Plus Robbie’s character has the most interesting arc in terms of range and change. Naomi grows over the course of the movie in a way none of the awful, drug-addicted manchildren do. Unfortunately, she doesn’t have a lot of showy scenes. At least nothing on the level of what DiCaprio and Hill get to do. I’ve even heard buzz for Matthew McConaughey’s two-scene stint over Robbie, only because he has a very memorable, quotable moment on screen. Robbie is tragically only memorable to a lot of critics for being naked and for a scene where she teases DiCaprio’s character by wearing a short skirt and no underwear. She is terrific in that scene, as it were, but it’s because of her acting rather than what she’s wearing (and not wearing). Naomi does sort of wind up a victim, in that moment and in the story overall, but she’s hardly a naive character and Robbie has her exuding strength and power as a person with desires, including those of a sexual nature, as well as convictions. From her introduction to her emotional climax as abused wife and mother scared for her and her child’s life, Naomi is anything but a simple supporting character, and Robbie is tremendous in every second she appears.
And yes, as much as it would be nice to see another Scorsese actress up for lead and as much as her screen time is significant mostly because it’s such a long movie, hers is a supporting role. If nominated, she could be up against Jennifer Lawrence in what’s basically the same part if we go along with the American Hustle is a Scorsese wannabe talk. I love Lawrence in that movie, in spite of hating everything else about it, and it too is a showy display that overshadows Robbie’s as much as DiCaprio and Hill’s do. But I think while Robbie is probably not as interesting an actress as Lawrence is in general (I haven’t seen enough of her work to tell yet), she gives a more consistent and appropriate performance in WoWS than Lawrence does in Hustle. And for two actresses who are only about a month apart in age, Robbie sure does a better job of seeming older when she has to.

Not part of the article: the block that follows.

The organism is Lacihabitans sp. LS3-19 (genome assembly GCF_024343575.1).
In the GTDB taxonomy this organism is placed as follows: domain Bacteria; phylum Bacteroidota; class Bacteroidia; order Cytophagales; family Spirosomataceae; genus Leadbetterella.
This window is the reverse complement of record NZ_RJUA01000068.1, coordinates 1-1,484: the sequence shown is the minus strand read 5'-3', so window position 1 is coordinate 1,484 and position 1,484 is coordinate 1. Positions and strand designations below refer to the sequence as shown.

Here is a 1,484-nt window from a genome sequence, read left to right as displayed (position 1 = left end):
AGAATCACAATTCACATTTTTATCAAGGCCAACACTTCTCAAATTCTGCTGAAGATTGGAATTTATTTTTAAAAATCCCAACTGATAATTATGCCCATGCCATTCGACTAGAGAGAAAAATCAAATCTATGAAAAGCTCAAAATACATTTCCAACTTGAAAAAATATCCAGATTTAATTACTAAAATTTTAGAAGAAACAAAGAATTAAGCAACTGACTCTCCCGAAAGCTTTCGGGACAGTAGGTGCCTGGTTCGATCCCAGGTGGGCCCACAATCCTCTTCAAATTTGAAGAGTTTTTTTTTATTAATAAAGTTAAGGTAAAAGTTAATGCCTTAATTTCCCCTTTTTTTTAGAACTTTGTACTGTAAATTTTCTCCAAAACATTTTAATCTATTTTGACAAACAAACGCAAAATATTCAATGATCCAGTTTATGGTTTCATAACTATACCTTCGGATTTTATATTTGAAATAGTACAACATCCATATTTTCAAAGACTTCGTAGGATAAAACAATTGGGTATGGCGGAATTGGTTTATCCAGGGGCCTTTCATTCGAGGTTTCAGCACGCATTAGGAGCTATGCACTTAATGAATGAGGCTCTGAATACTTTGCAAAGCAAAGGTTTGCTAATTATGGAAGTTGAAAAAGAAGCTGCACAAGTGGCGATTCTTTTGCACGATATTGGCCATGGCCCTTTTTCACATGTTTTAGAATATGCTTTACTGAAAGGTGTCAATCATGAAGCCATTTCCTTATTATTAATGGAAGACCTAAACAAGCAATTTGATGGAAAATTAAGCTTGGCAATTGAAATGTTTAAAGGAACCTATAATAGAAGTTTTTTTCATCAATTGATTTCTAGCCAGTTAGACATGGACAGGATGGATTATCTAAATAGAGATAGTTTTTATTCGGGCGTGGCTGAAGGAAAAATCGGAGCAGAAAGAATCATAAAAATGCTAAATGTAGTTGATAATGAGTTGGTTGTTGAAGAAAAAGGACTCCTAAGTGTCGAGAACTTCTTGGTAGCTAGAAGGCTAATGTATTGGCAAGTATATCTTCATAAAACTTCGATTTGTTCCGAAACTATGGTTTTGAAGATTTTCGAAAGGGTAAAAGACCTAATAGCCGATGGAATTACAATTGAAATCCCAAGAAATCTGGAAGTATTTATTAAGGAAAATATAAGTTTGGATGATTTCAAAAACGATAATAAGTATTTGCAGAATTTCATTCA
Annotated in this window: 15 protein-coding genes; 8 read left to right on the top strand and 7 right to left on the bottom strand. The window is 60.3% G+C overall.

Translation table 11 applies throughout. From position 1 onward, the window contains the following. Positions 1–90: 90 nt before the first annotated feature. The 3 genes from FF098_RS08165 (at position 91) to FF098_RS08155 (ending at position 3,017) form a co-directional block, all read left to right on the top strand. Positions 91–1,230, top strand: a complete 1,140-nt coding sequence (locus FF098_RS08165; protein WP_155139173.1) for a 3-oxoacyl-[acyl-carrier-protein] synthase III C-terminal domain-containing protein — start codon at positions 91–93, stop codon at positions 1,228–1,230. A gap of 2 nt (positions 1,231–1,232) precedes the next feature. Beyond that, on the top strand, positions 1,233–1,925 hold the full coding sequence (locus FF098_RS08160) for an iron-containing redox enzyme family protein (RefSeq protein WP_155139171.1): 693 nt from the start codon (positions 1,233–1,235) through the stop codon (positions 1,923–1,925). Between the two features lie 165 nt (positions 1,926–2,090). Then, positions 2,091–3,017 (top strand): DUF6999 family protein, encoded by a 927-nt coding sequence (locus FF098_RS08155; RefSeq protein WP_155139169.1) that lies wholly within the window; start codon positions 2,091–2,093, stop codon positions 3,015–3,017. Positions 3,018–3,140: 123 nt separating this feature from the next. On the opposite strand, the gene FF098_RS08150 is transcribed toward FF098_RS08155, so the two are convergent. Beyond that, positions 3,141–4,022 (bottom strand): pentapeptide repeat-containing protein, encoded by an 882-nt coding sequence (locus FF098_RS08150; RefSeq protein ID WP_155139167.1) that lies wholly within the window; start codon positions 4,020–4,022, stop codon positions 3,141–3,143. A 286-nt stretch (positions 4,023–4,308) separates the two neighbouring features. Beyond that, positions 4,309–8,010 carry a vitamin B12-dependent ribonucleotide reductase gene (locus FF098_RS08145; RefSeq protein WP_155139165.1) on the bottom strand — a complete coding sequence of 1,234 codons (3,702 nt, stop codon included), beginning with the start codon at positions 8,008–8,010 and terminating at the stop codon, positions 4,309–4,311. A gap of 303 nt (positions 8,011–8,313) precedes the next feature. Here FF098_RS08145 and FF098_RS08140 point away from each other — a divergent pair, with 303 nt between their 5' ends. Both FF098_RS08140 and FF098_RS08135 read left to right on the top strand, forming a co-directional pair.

Scorsese’s latest, like so many of his in the past, is an ensemble piece. And almost everyone in that ensemble is exceptional. A lot of this is because Scorsese himself is so exceptional as an actor’s director (only Cukor, Wyler and Kazan have topped him with acting nominations, and he’s probably about to pass Cukor’s 21). Robbie isn’t the only standout in the bunch going unacknowledged, either. Kyle Chandler is really amazing in a very subtle way in his relatively minor role as DiCaprio’s FBI agent adversary. Is there anything in the fact that these two characters are the most honorable in the end (not that Naomi is all that innocent)? Perhaps that might actually be a selling point to Academy members who are disgusted with WoWS. They should recognize the “good” parts.
Ballots went out to Academy voters on Friday, so it might already be too late to start a strong campaign in Robbie’s favor, but it also could be the perfect time to start some serious buzz for her to receive a nomination, while people are in need of being influenced and convinced of who to choose. If she misses out and the boys don’t, it’ll be a big hiccup for Scorsese’s balanced tradition with acting nominations, but it may not be the last time she gives a worthy performance. Here’s hoping that, Oscar recognition or not, this is just the beginning for a wonderful young actress who will have an exciting film career. For your consideration: Margot Robbie for The Wolf of Wall Street and for many strong female roles in her future.